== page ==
- event studies •
- Corporate governance •
- empirical research in corporate law
This chapter reviews the empirical literature, especially the event study literature, as it relates to corporate and securities law. Event studies are among the most successful uses of econometrics in policy analysis.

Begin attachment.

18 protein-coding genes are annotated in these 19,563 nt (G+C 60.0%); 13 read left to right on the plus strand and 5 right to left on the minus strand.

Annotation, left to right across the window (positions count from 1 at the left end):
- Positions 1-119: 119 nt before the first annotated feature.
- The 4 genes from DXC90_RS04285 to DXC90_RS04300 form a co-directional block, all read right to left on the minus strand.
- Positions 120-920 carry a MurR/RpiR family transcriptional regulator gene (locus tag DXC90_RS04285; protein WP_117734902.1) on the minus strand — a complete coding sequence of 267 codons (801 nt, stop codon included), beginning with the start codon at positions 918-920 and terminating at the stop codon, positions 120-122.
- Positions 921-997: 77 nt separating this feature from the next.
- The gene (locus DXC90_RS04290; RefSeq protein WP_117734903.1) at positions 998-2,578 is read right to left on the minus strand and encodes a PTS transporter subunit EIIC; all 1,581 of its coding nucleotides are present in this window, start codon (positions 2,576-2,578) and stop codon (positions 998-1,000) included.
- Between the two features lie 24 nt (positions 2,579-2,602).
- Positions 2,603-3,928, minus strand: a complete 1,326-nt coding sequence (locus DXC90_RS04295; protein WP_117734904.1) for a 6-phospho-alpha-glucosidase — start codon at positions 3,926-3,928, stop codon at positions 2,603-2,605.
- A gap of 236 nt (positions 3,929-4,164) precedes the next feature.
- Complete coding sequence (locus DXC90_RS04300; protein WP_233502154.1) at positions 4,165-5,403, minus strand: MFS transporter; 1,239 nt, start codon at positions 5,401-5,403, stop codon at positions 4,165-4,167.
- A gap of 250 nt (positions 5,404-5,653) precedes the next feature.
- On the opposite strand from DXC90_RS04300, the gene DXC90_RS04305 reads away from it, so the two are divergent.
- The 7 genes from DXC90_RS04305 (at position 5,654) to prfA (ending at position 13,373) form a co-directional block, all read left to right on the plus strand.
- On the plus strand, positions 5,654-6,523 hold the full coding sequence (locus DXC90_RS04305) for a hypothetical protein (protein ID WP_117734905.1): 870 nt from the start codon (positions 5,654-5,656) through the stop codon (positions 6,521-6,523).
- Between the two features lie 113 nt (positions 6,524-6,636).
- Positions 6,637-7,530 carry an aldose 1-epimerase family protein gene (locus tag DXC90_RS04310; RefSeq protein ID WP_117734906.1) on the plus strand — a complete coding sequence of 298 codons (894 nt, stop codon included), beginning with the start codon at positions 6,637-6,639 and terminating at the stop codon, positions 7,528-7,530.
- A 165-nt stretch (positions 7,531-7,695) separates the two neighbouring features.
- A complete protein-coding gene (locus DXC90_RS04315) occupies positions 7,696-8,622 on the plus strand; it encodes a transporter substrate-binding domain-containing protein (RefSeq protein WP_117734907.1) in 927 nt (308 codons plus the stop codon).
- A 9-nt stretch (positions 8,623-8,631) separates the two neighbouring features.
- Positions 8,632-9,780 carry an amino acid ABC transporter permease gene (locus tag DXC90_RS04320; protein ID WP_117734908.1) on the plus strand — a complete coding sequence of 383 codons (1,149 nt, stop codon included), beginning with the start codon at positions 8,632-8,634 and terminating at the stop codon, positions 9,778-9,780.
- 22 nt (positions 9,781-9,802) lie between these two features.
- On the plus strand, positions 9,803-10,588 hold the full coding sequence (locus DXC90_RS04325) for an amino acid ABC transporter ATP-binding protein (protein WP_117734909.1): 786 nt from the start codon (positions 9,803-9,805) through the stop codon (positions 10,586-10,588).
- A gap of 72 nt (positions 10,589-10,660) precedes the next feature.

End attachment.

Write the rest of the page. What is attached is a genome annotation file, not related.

Thereafter it reviews in detail how event studies have been used to evaluate the wealth effects of corporate litigation. Subsequently, we focus on the methodology's application to corporate law and corporate governance issues, supplemented with discussion of other relevant empirical work as well. Event studies are emphasized because they have played an important role in the making of corporate law and in applied corporate finance and corporate law scholarship. The reason for this input is twofold. First, there is a match between the methodology and subject matter: the goal of corporate law is to increase shareholder wealth and event studies provide a metric for measurement of the impact upon stock prices of policy decisions. Second, because the participants in corporate law debates share the objective of corporate law, to adopt policies that enhance shareholder wealth, their disagreements are over the means to achieve that end. A further reason for emphasizing event study data is that they avoid the endogeneity concerns that can limit the results of other modes of empirical research in this area. Because the empirical literature related to corporate and securities law is vast, the chapter is necessarily selective and omits important topics and individual contributions in the field.